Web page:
ACE genotypes were determined using the “triple primer” method described by Evanset al.23 Meta-analysis and calculation of odds ratios with 95% confidence intervals was determined using unconditional logistic regression, with the general loglinear analysis option of SPSS version 6.1. This form of analysis can accommodate differences in control allele frequencies in different populations.


The DD, DI, and II genotype frequencies in the Cambridge controls were 27.4%, 48.8%, and 23.7%, respectively, and were very similar to those expected under Hardy-Weinberg expectations (26.7%, 49.8%, and 23.1%, respectively; χ2 2=0.082, p=0.96). Allele frequencies differed significantly in the Cambridge patients with intracranial aneurysm versus controls (table 1) (χ2 1= 4.67, p=0.03). The odds ratio for aneurysmal intracranial haemorrhage for the I allele versus the D allele was 1.30 (95% CI=1.02-1.65). The overall genotypes of the aneurysm cases were not significantly different from the control group (χ2 2=4.6, p=0.1). However, there was a tendency for the II genotype to be over-represented and the DD genotype to be under-represented in cases versus controls, OR for IIv DD = 1.67 (95% CI=1.04-2.66) (table2).

Table 2

Odds ratios from the Cambridge study and from a meta-analysis of the Cambridge and Japanese21data

The only previous analysis of this gene in patients with aneurysmal intracranial haemorrhage was the study of Takenakaet al 21 (table 1). A meta-analysis of their data in a Japanese sample together with our Cambridge sample showed a significant effect for alleles (χ2 1=6.6, p<0.02). The odds ratio for aneurysmal intracranial haemorrhage in this meta-analysis for the I allele versus the D allele was 1.31 (95% CI=1.06-1-62) (table 2). The meta-analysis of the genotype data did not yield a significant difference, but again there was a tendency for the II genotype to be over-represented in aneurysm cases versus controls. The data from Cattoet al 20 were not included in the meta-analysis, as they analysed cases with intracranial haemorrhage, without specifying the diagnosis (aneurysms account for <1/3 of cases with intracranial haemorrhage).


Multifactorial diseases are likely to involve a number of different contributing genes. Thus, the effect of any particular gene will be expected to be modest, contributing odds ratios of 2 or less.22 Our data suggest that the I allele at theACE locus may be associated with the presentation of ruptured intracranial aneurysms. The findings in the Cambridge population show the same trends as observed in Japanese21 and in the study of Cattoet al,20 who examined cases with intracranial haemorrhage, without specifying the diagnosis. Our failure to observe a significant difference in overall genotype frequency in the face of a significant difference in allele frequency is probably because of the modest effect and the fact that analyses of alleles doubles the numbers of observations and compares only two states, as compared to three states for genotypes. Thus, analysis of allele frequencies can be associated with greater power under a multiplicative model.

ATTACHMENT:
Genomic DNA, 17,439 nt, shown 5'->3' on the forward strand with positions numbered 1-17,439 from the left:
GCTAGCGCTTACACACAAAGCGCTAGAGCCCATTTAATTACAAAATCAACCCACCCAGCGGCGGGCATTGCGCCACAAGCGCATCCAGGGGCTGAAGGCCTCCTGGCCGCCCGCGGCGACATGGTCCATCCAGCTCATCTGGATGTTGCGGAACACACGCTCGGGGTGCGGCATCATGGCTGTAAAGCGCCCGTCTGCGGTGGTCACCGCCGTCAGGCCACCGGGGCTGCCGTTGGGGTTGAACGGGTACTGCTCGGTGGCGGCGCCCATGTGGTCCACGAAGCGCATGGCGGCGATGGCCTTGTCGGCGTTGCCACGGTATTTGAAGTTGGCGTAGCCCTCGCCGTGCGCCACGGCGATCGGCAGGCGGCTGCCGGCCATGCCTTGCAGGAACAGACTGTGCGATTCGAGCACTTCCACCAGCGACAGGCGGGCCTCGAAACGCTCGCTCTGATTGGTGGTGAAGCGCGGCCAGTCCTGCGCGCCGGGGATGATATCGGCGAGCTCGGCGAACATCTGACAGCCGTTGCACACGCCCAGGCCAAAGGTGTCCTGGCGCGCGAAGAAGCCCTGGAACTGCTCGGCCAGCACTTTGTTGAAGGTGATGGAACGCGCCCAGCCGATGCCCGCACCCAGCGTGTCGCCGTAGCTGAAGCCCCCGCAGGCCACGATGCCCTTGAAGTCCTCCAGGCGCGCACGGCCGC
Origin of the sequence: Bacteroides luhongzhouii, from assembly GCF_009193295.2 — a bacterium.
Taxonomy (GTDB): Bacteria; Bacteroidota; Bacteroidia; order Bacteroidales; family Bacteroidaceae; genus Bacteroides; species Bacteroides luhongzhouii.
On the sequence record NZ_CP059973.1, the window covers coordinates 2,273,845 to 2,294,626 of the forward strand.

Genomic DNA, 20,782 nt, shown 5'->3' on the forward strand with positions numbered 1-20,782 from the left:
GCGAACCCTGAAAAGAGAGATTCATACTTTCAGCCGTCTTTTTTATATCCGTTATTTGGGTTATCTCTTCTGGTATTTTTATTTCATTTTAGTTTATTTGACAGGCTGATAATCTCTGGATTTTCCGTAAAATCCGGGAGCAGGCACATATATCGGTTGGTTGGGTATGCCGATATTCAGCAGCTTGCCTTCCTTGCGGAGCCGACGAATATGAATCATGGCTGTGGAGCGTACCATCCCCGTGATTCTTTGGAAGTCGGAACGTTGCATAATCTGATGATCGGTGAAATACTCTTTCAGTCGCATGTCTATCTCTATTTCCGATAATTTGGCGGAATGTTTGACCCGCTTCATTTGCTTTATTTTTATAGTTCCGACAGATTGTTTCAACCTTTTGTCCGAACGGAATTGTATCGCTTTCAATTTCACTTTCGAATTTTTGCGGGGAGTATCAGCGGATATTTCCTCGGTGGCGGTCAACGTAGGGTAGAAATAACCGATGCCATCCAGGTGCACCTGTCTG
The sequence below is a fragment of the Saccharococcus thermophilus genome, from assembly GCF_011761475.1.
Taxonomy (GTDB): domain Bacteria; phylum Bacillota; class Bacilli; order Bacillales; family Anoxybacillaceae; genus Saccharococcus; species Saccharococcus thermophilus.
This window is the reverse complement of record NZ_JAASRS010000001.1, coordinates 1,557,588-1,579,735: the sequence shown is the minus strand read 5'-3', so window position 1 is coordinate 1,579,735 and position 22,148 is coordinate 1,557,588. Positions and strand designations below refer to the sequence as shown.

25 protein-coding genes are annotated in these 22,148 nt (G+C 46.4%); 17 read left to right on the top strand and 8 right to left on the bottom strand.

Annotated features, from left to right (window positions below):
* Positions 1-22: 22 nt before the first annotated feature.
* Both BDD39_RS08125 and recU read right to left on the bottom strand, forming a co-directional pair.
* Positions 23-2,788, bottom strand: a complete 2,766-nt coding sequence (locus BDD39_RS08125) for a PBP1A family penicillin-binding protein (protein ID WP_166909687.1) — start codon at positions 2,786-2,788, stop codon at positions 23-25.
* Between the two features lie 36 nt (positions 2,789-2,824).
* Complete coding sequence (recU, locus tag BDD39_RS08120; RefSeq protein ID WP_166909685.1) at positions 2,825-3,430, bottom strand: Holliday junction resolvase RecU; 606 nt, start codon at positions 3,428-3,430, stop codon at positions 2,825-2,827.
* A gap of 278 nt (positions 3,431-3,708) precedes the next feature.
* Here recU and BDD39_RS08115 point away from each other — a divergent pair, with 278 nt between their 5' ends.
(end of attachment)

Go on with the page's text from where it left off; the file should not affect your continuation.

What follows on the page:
It is interesting that the I allele is associated with increased risk for intracranial aneurysm rupture. Some studies have observed an association between the D allele and increased cardiovascular disease risk, but these findings are controversial. Conversely, the D allele has been associated with increased longevity in two studies18 19 and the I allele has recently been reported to be associated with risk for Alzheimer's disease.17

While the D allele is associated with higher circulating ACE activity, this does not appear to be a causal consequence of the deletion/insertion mutation.24 Thus, the causal variant is likely to be in linkage disequilibrium with this polymorphism. It is interesting to note that the I allele frequency is higher in Japanese compared to the Cambridge population and this is paralleled by the higher incidence of intracranial aneurysm rupture in the Japanese population.25 This may be because of a higher frequency of a functional variant in linkage disequilibrium with this allele, or alternatively this may be coincidental. It is difficult to predict what the functional basis of the observed association of the I allele and ruptured intracranial aneurysms is. One possibility is a modulation of feedback loops involving blood pressure regulation. However, ACE has other roles which may be relevant to aneurysm formation. For instance, angiotensin II has an inotropic and chronotropic effect in the heart26 and regulates vascular growth.27Furthermore, as ACE degrades bradykinin and related kinins,28 it may modulate the risk of intracranial aneurysmal haemorrhage via these peptides, since kinins relax vascular smooth muscle.11 At present, it is difficult to predict if the putative associations of the ACE I allele with intracranial aneurysm and Alzheimer's disease risk are mediated via the same physiological pathways.

In summary, while ruptures of intracranial aneurysms are comparatively common and are associated with a modest familial risk, there are very few studies aiming to identify specific genetic risk factors. Our data implicate the ACE gene in the pathogenesis of this condition. Further large studies will be required to confirm this association.


This work was supported by a grant from the Anglia and Oxford Regional Health Authority, the Iranian Ministry of Health and Medical Education (MK), Friends of Peterhouse, and The Isaac Newton Trust. RAF is a Peterhouse Senior Research Associate. DCR is a Glaxo Wellcome Research Fellow.